WASHINGTON: Donald Trump’s former campaign chairman Paul Manafort was charged Monday with conspiracy against the United States and money laundering, in the first indictment stemming from a sprawling probe into Russian interference in the 2016 presidential election.
Manafort, 68, and business partner Rick Gates, 45, were charged with allegedly hiding millions of dollars they earned working for former Ukrainian politician Viktor Yanukovych and his pro-Moscow political party.
Special counsel Robert Mueller announced the charges against the two, the first against any close former Trump aides arising from a federal probe into possible collusion in Russia’s effort to tilt the US presidential election in Trump’s favor.
“Manafort and Gates generated tens of millions of dollars in income as a result of their Ukraine work,” the indictment states.
“In order to hide Ukraine payments from United States authorities, from approximately 2006 to at least 2016, Manafort and Gates laundered the money through scores of United States and foreign corporations, partnerships and bank accounts,” it added.
In all, Manafort and Gates were hit with 12 charges of conspiracy against the United States, conspiracy to launder money, failing to register as a foreign agent, making false statements and failure to report offshore bank accounts.
Manafort and an unidentified man were caught by television cameras walking into the FBI’s Washington field office around 8:15 am (1215 GMT) to surrender.
On Sunday, Trump took to Twitter as speculation mounted charges were about to drop, calling the investigation a “witch hunt” and repeating denials that his White House campaign colluded with Russia.
Focus on Ukraine
Manafort was among the participants of a June 9, 2016 meeting at Trump Tower with a Kremlin-linked lawyer that raised suspicions of collusion between the campaign and Moscow.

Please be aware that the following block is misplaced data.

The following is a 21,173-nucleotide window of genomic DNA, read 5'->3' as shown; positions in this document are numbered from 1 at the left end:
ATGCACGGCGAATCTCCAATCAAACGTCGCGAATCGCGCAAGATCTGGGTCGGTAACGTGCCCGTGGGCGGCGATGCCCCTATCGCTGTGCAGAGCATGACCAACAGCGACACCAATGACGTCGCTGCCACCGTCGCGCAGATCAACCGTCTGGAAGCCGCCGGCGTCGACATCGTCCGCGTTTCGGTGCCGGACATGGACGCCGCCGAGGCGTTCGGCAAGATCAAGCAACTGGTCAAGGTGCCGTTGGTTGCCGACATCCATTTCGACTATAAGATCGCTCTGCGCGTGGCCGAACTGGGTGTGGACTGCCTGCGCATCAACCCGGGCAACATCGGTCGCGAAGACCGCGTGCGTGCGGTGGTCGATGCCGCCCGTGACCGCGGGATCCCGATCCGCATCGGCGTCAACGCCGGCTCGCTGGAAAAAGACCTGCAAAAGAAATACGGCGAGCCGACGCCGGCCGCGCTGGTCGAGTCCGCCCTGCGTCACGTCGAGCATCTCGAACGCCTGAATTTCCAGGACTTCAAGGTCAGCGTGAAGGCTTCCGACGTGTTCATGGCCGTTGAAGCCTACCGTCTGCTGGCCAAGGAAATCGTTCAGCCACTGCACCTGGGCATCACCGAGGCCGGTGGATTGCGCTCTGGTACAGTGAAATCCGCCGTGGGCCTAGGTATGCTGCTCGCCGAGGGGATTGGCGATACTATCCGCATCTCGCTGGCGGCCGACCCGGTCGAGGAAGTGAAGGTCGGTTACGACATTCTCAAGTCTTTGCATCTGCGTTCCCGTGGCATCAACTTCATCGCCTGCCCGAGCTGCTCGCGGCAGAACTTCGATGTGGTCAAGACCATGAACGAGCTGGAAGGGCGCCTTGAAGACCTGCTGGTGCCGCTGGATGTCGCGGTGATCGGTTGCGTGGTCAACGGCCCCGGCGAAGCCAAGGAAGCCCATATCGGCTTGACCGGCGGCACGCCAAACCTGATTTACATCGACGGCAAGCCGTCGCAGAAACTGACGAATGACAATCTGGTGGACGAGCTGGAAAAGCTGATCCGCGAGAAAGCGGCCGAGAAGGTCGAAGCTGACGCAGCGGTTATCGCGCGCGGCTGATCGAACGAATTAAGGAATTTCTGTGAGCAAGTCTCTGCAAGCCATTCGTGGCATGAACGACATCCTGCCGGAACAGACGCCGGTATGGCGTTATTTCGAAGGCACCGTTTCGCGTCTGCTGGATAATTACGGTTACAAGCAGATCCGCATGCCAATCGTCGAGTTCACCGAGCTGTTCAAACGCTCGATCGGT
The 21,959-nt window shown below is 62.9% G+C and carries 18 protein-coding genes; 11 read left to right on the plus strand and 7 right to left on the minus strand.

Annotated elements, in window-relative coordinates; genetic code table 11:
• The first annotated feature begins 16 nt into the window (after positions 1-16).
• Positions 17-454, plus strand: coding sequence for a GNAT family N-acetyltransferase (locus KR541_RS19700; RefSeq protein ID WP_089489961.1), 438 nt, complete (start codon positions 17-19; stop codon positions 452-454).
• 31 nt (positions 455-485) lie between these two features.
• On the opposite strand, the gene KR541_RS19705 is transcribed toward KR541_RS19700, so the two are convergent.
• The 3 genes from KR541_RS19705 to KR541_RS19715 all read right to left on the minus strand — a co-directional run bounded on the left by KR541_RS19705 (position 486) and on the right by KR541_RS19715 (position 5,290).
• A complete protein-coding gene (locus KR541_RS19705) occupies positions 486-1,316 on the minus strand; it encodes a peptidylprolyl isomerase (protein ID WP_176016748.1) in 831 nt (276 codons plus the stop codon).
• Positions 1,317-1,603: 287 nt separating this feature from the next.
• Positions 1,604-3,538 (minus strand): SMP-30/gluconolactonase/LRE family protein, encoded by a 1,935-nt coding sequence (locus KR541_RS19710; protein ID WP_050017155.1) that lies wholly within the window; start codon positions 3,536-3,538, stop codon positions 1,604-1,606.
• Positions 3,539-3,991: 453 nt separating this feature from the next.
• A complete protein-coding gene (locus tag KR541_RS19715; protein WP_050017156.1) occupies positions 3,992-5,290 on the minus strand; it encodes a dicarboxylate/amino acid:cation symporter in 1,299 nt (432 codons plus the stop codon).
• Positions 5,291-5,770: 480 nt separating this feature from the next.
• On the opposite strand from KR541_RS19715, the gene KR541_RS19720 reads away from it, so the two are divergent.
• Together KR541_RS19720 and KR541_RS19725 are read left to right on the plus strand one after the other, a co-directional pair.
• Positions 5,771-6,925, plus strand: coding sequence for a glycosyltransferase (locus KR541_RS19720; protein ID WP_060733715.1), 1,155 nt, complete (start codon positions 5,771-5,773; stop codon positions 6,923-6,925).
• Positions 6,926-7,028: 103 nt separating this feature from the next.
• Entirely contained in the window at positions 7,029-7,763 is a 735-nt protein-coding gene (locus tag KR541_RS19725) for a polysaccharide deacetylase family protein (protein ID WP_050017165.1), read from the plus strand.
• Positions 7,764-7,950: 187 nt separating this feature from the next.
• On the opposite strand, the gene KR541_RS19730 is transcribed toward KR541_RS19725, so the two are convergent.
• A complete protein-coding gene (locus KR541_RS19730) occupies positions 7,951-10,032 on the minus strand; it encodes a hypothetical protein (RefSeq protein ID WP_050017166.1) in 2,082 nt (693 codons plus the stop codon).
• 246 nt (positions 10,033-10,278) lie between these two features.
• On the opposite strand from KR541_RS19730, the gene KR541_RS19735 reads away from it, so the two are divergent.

The meeting was arranged by Trump’s eldest son, Donald Jr, in hopes of receiving damaging information on Hillary Clinton, the Democratic candidate.
The indictment made no mention of Russian involvement in the US campaign, however, focusing instead on Manafort’s earlier Ukraianian ties.
A long-time political operative and consultant, Manafort was recruited in March 2016 to round up pro-Trump delegates to the Republican Party convention.
Then in June Trump named him campaign chairman, replacing fired Corey Lewandowski.
But in August he resigned as Ukraine corruption investigators released files showing large payments to Manafort companies and it became clear he was under investigation in the United States in relation to that.
Federal law enforcement officials were reportedly aware of wire transfers linked to Manafort as far back as 2012, when they began investigating whether he committed tax fraud or helped the Ukrainian regime — at the time close to Russian leader Vladimir Putin — launder money.
Attacks on Democrats
With the Mueller investigation entering a dramatic new phase, Republican officials and conservative media have stepped up attacks on Democrats — especially Clinton — though opponents are dismissing the accusations as blatant attempts to divert attention.
In his tweets Sunday, Trump again complained of Clinton’s handling of emails while secretary of state, of Democratic Party funding of what he said was a “fake” dossier on Trump’s background, and of a US sale during the Obama administration of uranium rights to Russia.
“There is so much GUILT by Democrats/Clinton, and now the facts are pouring out. DO SOMETHING!” Trump tweeted.